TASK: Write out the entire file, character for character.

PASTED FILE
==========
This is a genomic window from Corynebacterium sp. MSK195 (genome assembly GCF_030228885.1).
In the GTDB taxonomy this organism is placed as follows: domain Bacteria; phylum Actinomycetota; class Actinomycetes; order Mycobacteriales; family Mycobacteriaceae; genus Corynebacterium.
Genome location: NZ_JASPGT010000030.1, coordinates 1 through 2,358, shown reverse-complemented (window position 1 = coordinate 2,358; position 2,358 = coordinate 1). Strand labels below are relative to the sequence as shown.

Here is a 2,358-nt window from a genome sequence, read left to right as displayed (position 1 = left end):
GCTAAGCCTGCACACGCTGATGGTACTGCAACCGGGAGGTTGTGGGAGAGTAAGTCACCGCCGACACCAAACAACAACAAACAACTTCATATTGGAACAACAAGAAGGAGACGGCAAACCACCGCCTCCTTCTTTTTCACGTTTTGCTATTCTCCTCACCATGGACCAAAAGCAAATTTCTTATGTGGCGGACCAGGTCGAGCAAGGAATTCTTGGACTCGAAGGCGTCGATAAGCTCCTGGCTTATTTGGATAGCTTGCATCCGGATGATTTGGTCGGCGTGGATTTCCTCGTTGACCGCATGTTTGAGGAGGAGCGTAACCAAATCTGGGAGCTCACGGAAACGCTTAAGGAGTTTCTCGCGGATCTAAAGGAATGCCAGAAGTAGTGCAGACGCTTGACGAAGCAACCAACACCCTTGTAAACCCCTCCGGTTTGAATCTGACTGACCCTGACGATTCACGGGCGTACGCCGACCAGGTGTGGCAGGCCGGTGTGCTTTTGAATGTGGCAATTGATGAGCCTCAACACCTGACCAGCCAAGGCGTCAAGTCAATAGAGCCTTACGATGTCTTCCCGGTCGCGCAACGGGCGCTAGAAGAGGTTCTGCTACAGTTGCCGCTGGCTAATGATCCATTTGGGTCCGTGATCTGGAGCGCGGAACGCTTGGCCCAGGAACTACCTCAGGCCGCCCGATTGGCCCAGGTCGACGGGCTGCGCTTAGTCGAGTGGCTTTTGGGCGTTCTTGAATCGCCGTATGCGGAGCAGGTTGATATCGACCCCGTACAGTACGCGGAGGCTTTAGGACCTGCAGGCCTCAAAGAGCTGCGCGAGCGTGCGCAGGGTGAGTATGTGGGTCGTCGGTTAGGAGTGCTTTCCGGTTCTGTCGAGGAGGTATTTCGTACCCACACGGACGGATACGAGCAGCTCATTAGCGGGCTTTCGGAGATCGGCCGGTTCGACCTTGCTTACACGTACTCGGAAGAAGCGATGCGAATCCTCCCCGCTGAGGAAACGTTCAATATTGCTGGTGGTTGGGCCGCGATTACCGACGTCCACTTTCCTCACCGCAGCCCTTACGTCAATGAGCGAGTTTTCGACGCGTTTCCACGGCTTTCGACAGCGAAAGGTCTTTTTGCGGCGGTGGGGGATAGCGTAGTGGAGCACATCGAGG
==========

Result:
This is a genomic window from Corynebacterium sp. MSK195 (genome assembly GCF_030228885.1).
In the GTDB taxonomy this organism is placed as follows: domain Bacteria; phylum Actinomycetota; class Actinomycetes; order Mycobacteriales; family Mycobacteriaceae; genus Corynebacterium.
Genome location: NZ_JASPGT010000030.1, coordinates 1 through 2,358, shown reverse-complemented (window position 1 = coordinate 2,358; position 2,358 = coordinate 1). Strand labels below are relative to the sequence as shown.

Here is a 2,358-nt window from a genome sequence, read left to right as displayed (position 1 = left end):
GCTAAGCCTGCACACGCTGATGGTACTGCAACCGGGAGGTTGTGGGAGAGTAAGTCACCGCCGACACCAAACAACAACAAACAACTTCATATTGGAACAACAAGAAGGAGACGGCAAACCACCGCCTCCTTCTTTTTCACGTTTTGCTATTCTCCTCACCATGGACCAAAAGCAAATTTCTTATGTGGCGGACCAGGTCGAGCAAGGAATTCTTGGACTCGAAGGCGTCGATAAGCTCCTGGCTTATTTGGATAGCTTGCATCCGGATGATTTGGTCGGCGTGGATTTCCTCGTTGACCGCATGTTTGAGGAGGAGCGTAACCAAATCTGGGAGCTCACGGAAACGCTTAAGGAGTTTCTCGCGGATCTAAAGGAATGCCAGAAGTAGTGCAGACGCTTGACGAAGCAACCAACACCCTTGTAAACCCCTCCGGTTTGAATCTGACTGACCCTGACGATTCACGGGCGTACGCCGACCAGGTGTGGCAGGCCGGTGTGCTTTTGAATGTGGCAATTGATGAGCCTCAACACCTGACCAGCCAAGGCGTCAAGTCAATAGAGCCTTACGATGTCTTCCCGGTCGCGCAACGGGCGCTAGAAGAGGTTCTGCTACAGTTGCCGCTGGCTAATGATCCATTTGGGTCCGTGATCTGGAGCGCGGAACGCTTGGCCCAGGAACTACCTCAGGCCGCCCGATTGGCCCAGGTCGACGGGCTGCGCTTAGTCGAGTGGCTTTTGGGCGTTCTTGAATCGCCGTATGCGGAGCAGGTTGATATCGACCCCGTACAGTACGCGGAGGCTTTAGGACCTGCAGGCCTCAAAGAGCTGCGCGAGCGTGCGCAGGGTGAGTATGTGGGTCGTCGGTTAGGAGTGCTTTCCGGTTCTGTCGAGGAGGTATTTCGTACCCACACGGACGGATACGAGCAGCTCATTAGCGGGCTTTCGGAGATCGGCCGGTTCGACCTTGCTTACACGTACTCGGAAGAAGCGATGCGAATCCTCCCCGCTGAGGAAACGTTCAATATTGCTGGTGGTTGGGCCGCGATTACCGACGTCCACTTTCCTCACCGCAGCCCTTACGTCAATGAGCGAGTTTTCGACGCGTTTCCACGGCTTTCGACAGCGAAAGGTCTTTTTGCGGCGGTGGGGGATAGCGTAGTGGAGCACATCGAGG